Perpetual Tesla critic and proprietor of GLJ Research, Gordon Johnson, was out late last week with a new note to clients explaining why Tesla's numbers, to him, look similar to the growth fall off that Netflix just experienced.
Johnson claims in his latest note that Tesla's $2.87 in GAAP EPS that the company just reported was helped along by $1/share in non-core items.
"In short, when adjusting for (a) $288M in one-time regulatory cafe credits "gifted" to TSLA by NHTSA four days prior to quarter end, (b) $377M in "magical" cost reductions (TSLA's OPEX fell from $2.234B to $1.857B, despite 40yr high inflation, two new plants ramping, and flat unit production - we believe a lot of this had to do with capitalized TX/Berlin costs, as well as lower SBC for E. Musk), and (c) $497M in incremental non-current other assets (which, based on TSLA's 10-K filing, consists of pure margin benefit long-term government rebates), TSLA's $2.87/shr in GAAP EPS was helped by ~$1.00/shr in non-core items," Johnson's latest note says.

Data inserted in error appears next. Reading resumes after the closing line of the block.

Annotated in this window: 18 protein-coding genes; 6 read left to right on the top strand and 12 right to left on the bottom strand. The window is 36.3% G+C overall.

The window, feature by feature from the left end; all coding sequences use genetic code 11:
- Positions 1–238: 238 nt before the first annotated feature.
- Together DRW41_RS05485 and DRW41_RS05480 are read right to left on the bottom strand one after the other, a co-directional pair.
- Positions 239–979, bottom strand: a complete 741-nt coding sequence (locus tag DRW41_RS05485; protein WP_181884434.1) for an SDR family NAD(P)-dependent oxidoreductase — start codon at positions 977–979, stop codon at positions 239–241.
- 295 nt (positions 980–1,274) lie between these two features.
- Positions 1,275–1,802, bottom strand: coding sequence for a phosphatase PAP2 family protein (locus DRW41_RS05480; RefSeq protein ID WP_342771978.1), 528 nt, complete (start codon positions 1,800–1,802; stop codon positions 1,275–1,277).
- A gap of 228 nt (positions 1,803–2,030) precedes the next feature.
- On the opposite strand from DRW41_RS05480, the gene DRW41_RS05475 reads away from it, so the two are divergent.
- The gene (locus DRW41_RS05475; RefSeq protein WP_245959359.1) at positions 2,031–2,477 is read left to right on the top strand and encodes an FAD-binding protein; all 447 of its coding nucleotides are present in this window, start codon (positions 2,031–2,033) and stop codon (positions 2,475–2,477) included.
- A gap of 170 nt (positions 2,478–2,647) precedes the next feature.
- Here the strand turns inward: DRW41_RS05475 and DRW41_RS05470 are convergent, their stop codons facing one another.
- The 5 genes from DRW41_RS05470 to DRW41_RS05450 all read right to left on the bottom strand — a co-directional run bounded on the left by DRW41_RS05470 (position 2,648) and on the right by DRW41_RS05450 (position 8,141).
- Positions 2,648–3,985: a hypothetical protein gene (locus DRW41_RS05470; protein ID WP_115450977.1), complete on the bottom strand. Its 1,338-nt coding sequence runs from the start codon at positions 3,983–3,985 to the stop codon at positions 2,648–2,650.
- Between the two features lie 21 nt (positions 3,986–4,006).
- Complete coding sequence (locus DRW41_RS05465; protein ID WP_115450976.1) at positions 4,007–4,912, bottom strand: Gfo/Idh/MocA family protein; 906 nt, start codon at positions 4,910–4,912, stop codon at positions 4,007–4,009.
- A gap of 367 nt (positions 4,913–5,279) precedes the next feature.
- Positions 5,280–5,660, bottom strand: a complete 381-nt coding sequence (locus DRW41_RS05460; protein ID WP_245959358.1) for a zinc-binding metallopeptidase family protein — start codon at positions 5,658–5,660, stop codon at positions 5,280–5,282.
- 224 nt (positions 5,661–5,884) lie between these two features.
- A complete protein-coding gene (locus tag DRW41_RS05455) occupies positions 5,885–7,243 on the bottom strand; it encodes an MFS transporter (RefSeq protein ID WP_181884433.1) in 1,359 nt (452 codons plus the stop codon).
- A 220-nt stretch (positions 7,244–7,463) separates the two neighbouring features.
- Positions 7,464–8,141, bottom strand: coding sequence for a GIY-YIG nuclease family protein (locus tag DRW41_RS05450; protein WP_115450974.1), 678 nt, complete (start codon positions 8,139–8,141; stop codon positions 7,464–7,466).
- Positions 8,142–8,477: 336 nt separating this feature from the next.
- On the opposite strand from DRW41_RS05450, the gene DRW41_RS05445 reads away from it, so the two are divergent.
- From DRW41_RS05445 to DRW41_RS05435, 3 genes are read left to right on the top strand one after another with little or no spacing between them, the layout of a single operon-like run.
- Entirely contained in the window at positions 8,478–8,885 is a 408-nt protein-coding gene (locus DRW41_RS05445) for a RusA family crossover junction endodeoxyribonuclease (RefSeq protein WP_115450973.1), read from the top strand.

He continues, explaining that the quality of Tesla's earnings has deteriorated: "This can be further seen in the significant erosion in the quality of TSLA's earnings this quarter, using (EBITDA ÷ Operating Cash Flow) as a 'measuring stick' - this metric advanced to the highest/worst level in 1Q22 since 3Q19."
Johnson says that Tesla's valuation telegraphs "big problems" ahead:
Furthermore, when considering TSLA is trading at ~100x annualized 1Q22 earnings, yet didn't grow units in 1Q22 (and will see unit sales fall in 2Q22), and operates in an auto industry that trades, on avg., at 6.1x forward earnings, we see (big) problems ahead.
He also commented about Shanghai still being shut down, stating that he thinks Elon Musk "likely lied" when he claimed on the conference call that "the most likely vehicle production in Q2 will be similar to Q1, maybe slightly lower, but it's also possible we may pull a rabbit out of the hat and be slightly higher".
Johnson wrote to clients: "In short, we believe E. Musk saw the move in Netflix's stock ex-growth in [last week's] trading session, and wanted to paint a picture that, no matter what, TSLA will not go ex-growth, on a unit sales basis, in 2Q22 (we believe his forecast here will prove [very] wrong)."